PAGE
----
First Electric Engine Performance Test

As part of the delivery of our boat, Oceanvolt sent a technician to certify the installation of all components related to the electric propulsion system, and test the engine performance.

We measured speed through the water at different levels of engine power, mostly in the protected channel of Les Sables-d’Olonne with no waves. Wind in the channel was low at around 5 - 8 kts, and we tested motoring upwind (around 40° TWA) and downwind (around 140° TWA). The centerboard was raised entirely for all tests (reducing the wetted surface and maximising performance).

All tests were done without the generator running, powered entirely from the battery bank (the generator is fairly quiet, by the way, allowing for comfortable passages even when the generator needs to be run).

Oceanvolt had done a calculation earlier of the power required to move an OVNI 450 (similar displacement, waterline 0.6 meters longer than the 430) through the water in various conditions so we were able to compare our results with the predictions.

Oceanvolt AXC24 Performance Plot

Our expectations were met completely and we are happy with the results, it shows that propulsion on this boat is very versatile and effective:

  • Very low power required to motor in harbors (2 kW for up to 4 kts); this kind of maneuvering can be accommodated within the daily power balance easily

  • Ability to maintain reasonable speed in calm/windless conditions (e.g. 5 kW for up to 5 kts); if this has to be sustained for a long time, you could run the generator 50% of the time (e.g. 2 hrs on / 2 hrs off), or run the generator full time for higher speeds (above 6 kts)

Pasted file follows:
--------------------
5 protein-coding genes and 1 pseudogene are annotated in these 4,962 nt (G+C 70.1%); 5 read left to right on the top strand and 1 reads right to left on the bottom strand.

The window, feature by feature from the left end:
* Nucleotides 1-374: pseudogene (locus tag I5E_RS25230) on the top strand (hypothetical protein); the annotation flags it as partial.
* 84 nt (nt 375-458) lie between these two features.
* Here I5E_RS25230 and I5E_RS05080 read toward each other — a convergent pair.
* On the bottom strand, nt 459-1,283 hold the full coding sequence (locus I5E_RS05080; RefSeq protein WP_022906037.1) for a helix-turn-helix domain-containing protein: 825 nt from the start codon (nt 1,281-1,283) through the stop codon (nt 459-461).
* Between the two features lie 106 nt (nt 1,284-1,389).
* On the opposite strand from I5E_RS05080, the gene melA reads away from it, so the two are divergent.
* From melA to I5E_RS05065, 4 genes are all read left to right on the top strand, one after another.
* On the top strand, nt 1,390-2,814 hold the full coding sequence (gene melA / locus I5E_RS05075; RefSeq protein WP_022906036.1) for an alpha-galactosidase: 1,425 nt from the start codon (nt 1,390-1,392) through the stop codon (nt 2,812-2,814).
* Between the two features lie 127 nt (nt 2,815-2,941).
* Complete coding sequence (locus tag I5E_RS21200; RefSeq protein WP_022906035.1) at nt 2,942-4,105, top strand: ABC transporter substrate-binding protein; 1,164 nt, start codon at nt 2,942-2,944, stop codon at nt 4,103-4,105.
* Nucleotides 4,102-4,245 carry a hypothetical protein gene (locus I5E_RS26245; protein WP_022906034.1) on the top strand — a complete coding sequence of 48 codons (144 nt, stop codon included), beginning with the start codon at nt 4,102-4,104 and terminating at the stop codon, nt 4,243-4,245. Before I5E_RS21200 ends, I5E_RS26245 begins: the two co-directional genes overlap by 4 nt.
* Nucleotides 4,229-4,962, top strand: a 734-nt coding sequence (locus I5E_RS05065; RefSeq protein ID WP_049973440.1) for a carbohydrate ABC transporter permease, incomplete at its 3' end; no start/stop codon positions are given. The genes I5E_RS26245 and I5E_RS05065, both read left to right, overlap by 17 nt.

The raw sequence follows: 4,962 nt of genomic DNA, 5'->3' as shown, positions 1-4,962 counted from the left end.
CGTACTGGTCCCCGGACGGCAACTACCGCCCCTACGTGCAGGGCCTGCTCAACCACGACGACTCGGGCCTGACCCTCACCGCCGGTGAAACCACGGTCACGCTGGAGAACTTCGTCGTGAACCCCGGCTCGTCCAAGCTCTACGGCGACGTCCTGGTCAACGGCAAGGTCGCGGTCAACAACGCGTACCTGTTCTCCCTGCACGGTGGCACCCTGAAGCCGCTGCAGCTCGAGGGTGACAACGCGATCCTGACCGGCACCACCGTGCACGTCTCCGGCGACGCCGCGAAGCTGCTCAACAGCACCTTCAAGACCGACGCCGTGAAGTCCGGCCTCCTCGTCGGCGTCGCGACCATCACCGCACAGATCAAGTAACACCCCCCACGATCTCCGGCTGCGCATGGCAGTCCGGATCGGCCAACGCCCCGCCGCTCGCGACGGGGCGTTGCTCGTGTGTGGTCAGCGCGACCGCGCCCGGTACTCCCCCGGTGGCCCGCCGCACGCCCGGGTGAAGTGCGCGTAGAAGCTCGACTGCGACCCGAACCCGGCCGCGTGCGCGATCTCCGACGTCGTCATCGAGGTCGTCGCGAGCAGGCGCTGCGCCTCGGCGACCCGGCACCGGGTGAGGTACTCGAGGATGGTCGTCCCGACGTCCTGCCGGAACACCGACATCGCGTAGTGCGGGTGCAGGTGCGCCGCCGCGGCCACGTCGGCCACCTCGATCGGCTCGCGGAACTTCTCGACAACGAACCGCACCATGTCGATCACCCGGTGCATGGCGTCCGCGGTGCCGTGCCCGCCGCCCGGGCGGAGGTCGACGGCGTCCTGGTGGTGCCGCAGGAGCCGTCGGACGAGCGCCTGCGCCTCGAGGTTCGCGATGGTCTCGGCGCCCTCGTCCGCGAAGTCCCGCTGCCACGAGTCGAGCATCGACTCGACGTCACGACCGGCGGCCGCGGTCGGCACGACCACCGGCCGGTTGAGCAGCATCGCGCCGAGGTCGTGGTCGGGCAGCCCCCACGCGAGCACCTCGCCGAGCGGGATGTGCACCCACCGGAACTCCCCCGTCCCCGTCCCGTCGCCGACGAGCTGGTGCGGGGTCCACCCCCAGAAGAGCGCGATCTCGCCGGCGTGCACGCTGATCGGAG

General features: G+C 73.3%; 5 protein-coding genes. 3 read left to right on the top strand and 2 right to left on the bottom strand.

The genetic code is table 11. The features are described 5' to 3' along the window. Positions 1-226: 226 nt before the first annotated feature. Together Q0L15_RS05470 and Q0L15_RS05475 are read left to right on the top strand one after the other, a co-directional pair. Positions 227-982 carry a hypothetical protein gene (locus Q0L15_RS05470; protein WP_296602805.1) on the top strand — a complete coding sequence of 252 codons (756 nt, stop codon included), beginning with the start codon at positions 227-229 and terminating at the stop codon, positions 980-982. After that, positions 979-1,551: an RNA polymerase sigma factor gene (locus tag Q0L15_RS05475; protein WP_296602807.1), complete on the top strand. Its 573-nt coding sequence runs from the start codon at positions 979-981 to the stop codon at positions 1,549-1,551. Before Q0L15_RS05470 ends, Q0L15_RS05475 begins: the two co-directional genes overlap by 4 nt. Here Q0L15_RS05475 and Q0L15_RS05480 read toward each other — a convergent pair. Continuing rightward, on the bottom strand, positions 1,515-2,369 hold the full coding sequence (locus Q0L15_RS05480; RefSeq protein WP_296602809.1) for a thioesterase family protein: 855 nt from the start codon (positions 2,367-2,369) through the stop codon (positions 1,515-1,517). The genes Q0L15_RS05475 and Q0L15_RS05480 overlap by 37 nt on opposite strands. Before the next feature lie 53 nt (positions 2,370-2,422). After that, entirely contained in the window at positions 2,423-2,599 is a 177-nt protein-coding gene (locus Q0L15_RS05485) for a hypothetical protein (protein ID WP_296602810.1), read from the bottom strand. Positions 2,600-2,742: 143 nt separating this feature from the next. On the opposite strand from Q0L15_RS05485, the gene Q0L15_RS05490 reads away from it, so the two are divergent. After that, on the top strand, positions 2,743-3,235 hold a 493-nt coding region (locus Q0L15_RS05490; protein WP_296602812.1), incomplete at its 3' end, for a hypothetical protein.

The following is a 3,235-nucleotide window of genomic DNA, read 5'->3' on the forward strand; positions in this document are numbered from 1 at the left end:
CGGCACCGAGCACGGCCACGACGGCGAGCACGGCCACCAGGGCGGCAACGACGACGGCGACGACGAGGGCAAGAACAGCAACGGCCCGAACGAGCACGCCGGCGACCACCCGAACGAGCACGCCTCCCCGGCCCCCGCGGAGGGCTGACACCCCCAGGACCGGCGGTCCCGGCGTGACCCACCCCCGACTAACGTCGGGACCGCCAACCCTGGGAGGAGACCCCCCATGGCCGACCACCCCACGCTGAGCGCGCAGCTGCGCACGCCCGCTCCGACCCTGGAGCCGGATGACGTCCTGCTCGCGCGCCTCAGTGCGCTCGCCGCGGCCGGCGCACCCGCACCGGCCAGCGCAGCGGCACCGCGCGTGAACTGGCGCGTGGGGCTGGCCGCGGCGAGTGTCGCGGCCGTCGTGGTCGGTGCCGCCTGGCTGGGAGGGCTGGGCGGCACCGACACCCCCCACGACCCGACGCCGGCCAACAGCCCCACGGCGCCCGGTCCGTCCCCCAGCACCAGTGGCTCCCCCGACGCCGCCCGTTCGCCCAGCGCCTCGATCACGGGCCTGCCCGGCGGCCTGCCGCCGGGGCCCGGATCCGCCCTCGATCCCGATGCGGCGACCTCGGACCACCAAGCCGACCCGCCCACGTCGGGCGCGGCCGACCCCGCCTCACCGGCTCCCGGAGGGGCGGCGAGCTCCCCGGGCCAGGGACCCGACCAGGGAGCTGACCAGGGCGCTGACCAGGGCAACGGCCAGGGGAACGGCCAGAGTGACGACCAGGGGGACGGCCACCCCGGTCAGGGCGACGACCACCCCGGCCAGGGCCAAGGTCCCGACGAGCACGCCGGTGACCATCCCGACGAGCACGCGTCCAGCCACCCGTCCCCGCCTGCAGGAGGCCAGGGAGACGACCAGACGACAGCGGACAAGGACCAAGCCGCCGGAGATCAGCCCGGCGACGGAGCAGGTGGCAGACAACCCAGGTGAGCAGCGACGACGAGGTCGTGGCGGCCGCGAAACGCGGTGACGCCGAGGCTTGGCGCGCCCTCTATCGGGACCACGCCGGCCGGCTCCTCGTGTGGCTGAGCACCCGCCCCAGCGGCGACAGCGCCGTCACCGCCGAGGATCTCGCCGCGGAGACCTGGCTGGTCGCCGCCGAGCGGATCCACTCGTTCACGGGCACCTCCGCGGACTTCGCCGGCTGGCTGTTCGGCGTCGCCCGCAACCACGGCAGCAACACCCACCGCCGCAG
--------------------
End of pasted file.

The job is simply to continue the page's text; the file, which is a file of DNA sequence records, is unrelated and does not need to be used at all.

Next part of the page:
• Running the generator full time (up to 6 kts) yields a theoretical fuel consumption of 3 l/hr or 0.5 l/nm, while running it 50% of the time (up to 5 kts) would equal 1.5 l/hr (averaged) or 0.3 l/nm (this is slightly more efficient than the Volvo D2-50 that is standard on this boat) - if you wanted to express the absolute range of the boat under engine only, it would be up to 1,100 to 1,800 nm, respectively (with the 550 liter main diesel tank)

  • Motor against strong currents at hull speed under maximum engine power; with the generator running, this speed can be sustained for up to two hours

  • Make headway into strong wind and big waves, if necessary

Applying maximum power (22 kW) corresponds to approximately 1050 RPM on the 19 inch Flex-o-fold folding propeller. 2 kW of power correspond to 500 RPM.

Due to the conditions this week, we could not test regeneration under sails yet, unfortunately. This will have to wait until we return to the boat in spring (Update: we now have some measurements on this).